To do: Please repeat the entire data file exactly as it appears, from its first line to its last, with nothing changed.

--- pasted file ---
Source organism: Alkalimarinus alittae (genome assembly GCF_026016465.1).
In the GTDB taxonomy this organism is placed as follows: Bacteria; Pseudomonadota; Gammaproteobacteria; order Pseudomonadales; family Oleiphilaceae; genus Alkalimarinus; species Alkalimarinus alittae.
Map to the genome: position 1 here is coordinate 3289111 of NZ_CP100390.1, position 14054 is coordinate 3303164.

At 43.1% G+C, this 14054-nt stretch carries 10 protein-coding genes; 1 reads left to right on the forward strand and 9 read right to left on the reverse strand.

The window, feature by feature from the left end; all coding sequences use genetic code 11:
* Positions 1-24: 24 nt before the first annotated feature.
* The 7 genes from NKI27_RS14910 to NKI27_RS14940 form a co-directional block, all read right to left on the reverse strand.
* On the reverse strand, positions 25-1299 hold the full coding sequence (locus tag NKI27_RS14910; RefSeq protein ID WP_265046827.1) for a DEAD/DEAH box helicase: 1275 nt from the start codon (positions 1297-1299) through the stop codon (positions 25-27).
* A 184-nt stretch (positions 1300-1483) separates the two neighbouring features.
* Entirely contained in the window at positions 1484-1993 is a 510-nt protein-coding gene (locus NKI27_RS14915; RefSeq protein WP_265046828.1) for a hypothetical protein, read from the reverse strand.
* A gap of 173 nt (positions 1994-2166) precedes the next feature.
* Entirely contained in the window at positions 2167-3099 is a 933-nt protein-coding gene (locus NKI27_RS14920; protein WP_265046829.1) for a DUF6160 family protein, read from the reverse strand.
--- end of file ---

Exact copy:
Source organism: Alkalimarinus alittae (genome assembly GCF_026016465.1).
In the GTDB taxonomy this organism is placed as follows: Bacteria; Pseudomonadota; Gammaproteobacteria; order Pseudomonadales; family Oleiphilaceae; genus Alkalimarinus; species Alkalimarinus alittae.
Map to the genome: position 1 here is coordinate 3289111 of NZ_CP100390.1, position 14054 is coordinate 3303164.

At 43.1% G+C, this 14054-nt stretch carries 10 protein-coding genes; 1 reads left to right on the forward strand and 9 read right to left on the reverse strand.

The window, feature by feature from the left end; all coding sequences use genetic code 11:
* Positions 1-24: 24 nt before the first annotated feature.
* The 7 genes from NKI27_RS14910 to NKI27_RS14940 form a co-directional block, all read right to left on the reverse strand.
* On the reverse strand, positions 25-1299 hold the full coding sequence (locus tag NKI27_RS14910; RefSeq protein ID WP_265046827.1) for a DEAD/DEAH box helicase: 1275 nt from the start codon (positions 1297-1299) through the stop codon (positions 25-27).
* A 184-nt stretch (positions 1300-1483) separates the two neighbouring features.
* Entirely contained in the window at positions 1484-1993 is a 510-nt protein-coding gene (locus NKI27_RS14915; RefSeq protein WP_265046828.1) for a hypothetical protein, read from the reverse strand.
* A gap of 173 nt (positions 1994-2166) precedes the next feature.
* Entirely contained in the window at positions 2167-3099 is a 933-nt protein-coding gene (locus NKI27_RS14920; protein WP_265046829.1) for a DUF6160 family protein, read from the reverse strand.